13 Nov 2013

Sri Lanka: would you holiday at a mass grave?

The white sand of Sri Lanka’s beaches is a lure for thousands of tourists every year – but dig a little deeper and there are many unanswered questions hanging over the country’s tourist industry.

Sri Lanka: would you holiday at a mass grave?

Tourism is big business in Sri Lanka. Receipts from tourism nearly doubled between the end of Sri Lanka’s civil war and the end of 2011 – up to $1.4bn.

The direct contribution of tourism is estimated to be 3.8 per cent of Sri Lanka’s total GDP, and is forecast to rise by 7.8 per cent in 2013.

And the Sri Lankan government has big plans ahead for the industry. In the country’s five-year plan for the sector it lists key objectives as: increasing tourist arrivals from 650,000 in 2010 to 2.5m in 2016, attracting $3bn of direct foreign investment over five years, and increasing tourism-related employment four-fold to 500,000 by 2016.

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(Graph: Sri Lanka tourism arrivals 2012-2013. Source: Sri Lanka Tourism Development Authority)

So how is the government going to do this? Amongst a list of ideas, including making it easier for foreign organisations to invest in the country and international online marketing campaigns, is “new destination promotion”.

The “new destination promotion” section of the plan reads as follows: “Implementation of flagship infrastructure projects for development of the tourism zones on the western and eastern coastal belt has already been undertaken.

“This will cover areas such as Arugam Bay, Trincomalee, Kalpitiya, Negombo, Dedduwa, Galle, Mullaitivu and Hambantota.”

Nothing unusual about that on first glance – but take a closer look. Two of these locations stand out. One is Hambantota – a fishing village where Sri Lankan President Mahinda Rajapaksa grew up, which has had billions of dollars of investment since he was elected president in 2005.

The other is Mullaitivu. The final days of Sri Lanka’s bloody civil war were fought out around Mullaitivu – a fishing village that served as a stronghold for the Tamil Tigers movement.

Mullaittivu, where the final stages of the Sri Lankan civl war was fought, has been earmarked for tourism development (picture: Reuters)

It was on a strip of coastal land to the north of Mullaitivu that the Tamil Tigers staged their final resistance.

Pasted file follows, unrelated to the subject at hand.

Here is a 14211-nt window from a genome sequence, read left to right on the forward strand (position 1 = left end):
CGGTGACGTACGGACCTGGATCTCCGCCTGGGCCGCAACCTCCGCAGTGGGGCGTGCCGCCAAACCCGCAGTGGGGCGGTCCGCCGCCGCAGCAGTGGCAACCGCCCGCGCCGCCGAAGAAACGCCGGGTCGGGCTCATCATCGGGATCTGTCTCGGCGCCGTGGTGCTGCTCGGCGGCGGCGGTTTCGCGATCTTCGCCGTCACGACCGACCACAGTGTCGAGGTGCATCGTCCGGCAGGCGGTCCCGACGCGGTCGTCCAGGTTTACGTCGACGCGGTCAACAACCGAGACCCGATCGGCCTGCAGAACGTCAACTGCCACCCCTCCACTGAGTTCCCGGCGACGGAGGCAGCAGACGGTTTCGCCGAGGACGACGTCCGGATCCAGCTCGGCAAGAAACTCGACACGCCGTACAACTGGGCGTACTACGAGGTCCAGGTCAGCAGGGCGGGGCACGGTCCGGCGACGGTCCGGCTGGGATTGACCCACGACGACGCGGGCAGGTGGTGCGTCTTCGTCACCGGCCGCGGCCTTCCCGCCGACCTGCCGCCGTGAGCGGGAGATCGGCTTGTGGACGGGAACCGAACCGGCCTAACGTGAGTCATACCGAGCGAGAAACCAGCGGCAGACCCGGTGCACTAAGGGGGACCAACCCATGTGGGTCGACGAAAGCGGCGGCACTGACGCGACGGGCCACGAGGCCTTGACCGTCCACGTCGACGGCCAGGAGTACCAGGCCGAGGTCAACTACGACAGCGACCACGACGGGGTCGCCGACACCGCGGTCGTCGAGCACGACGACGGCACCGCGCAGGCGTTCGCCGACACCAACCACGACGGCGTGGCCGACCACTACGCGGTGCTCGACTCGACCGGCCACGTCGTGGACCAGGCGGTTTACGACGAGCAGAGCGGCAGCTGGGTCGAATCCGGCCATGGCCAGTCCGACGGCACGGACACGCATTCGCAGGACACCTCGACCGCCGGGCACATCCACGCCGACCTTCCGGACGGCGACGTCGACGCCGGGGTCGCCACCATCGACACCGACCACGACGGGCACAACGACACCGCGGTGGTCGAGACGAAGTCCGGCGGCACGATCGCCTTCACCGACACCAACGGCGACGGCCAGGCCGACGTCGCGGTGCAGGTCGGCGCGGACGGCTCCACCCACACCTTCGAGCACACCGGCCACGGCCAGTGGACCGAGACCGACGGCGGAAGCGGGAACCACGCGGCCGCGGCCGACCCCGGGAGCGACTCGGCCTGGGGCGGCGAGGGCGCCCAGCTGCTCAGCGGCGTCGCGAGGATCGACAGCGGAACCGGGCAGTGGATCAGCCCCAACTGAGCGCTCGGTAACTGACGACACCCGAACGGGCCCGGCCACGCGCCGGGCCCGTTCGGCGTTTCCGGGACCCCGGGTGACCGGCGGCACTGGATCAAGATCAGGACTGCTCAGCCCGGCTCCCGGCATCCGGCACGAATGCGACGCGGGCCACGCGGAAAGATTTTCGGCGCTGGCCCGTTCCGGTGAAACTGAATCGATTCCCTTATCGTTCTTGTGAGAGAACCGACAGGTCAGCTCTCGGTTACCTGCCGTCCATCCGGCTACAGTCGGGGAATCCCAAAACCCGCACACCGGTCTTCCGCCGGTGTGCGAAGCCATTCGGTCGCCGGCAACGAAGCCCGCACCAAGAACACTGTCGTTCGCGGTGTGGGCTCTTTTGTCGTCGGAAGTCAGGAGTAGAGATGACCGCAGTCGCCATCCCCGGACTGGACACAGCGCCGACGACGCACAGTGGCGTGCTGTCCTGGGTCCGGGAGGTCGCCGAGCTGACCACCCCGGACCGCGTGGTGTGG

Around 130,000 Tamil civilians were trapped on the ever-decreasing shard of land occupied by the Tamil Tigers, as the government closed in. The Tamil Tigers have been accused of various war crimes, including preventing civilians from leaving so they could be used as human shields.

The military’s final assault on this area of land is believed to have led to the death of thousands of civilians. The United Nations has estimated that 40,000 people died in the final weeks of the war, most as a result of government forces’ gun and mortar fire.

Evidence revealed by Channel 4 suggests the military engaged in summary executions of prisoners, the execution of people who had surrendered, sexual violence and the deliberate targeting of civilians.

Video and audio experts appointed by the UN spent months verifying the videos as authentic, though the government of Sri Lanka maintains they are fake.

Yet Mullaivitu is one of the zones designated for government tourism development.

‘Community-based development’

And it can easily do this because the military, which has taken an increasing role in Sri Lanka’s tourism industry, took control of large areas in the Tamil dominated north after it vanquished the Tamil Tigers.

In a recent news item posted on the Ministry of Defence and Urban Development’s website members of the Sri Lanka Tourism Development Authority were quoted as saying that the area between the Nanthikadal lagoon (the site of the alleged massacre) and the Nayaru lagoon further south were to be developed for “community based tourism”.

“Only state-owned land will be utilised in the tourism development process in Mullaitivu,” the article said.

Channel 4 News has been allowed into Sri Lanka for the first time in four years. Follow the team's progress here.

The “continued land seizures by the military”, the International Crisis Group says, have led to more than 90,000 people remaining displaced within the north and east of Sri Lanka.

Nearby is one such military-run tourist location – Lagoon’s Edge. The holiday bungalow, which consists of three air-conditioned rooms, a living area, pantry and garden area, is run by the Sri Lankan army.

“All meals and services are supplied by the Sri Lankan army” the lodge’s Facebook page says. You also need to be recommended by a Sri Lankan army official in order to book a holiday.

President Rajapaksa (picture: Reuters)

Lagoon’s Edge is relatively small but the military’s involvement in tourism is thought to be huge. According to the Sri Lanka Campaign for Peace and Justice, the Sri Lankan government owns two airlines, 11 hotels and resorts, a ferry service, a 180-acre farm, three cricket stadiums, a golf course, and two whale-watching businesses.

Additionally, major Sri Lankan companies are linked to the family of President Rajapaksa, himself accused of war crimes as the ultimate authority in the country at the end of the civil war.

The chairman of Sri Lankan Airlines, an airline that serves 64 destinations in 34 countries, is Nishantha Wickramsinghe, the brother in law of President Rajapaksa.

More than 100,000 British tourists visited Sri Lanka last year, according to data from the Office of National Statistics.

And with Sri Lanka named as British Airways’ top destination for 2013, and the publicity from the Commonwealth heads of government meeting, President Rajapaksa’s dynasty may well achieve the growth in tourism it desires.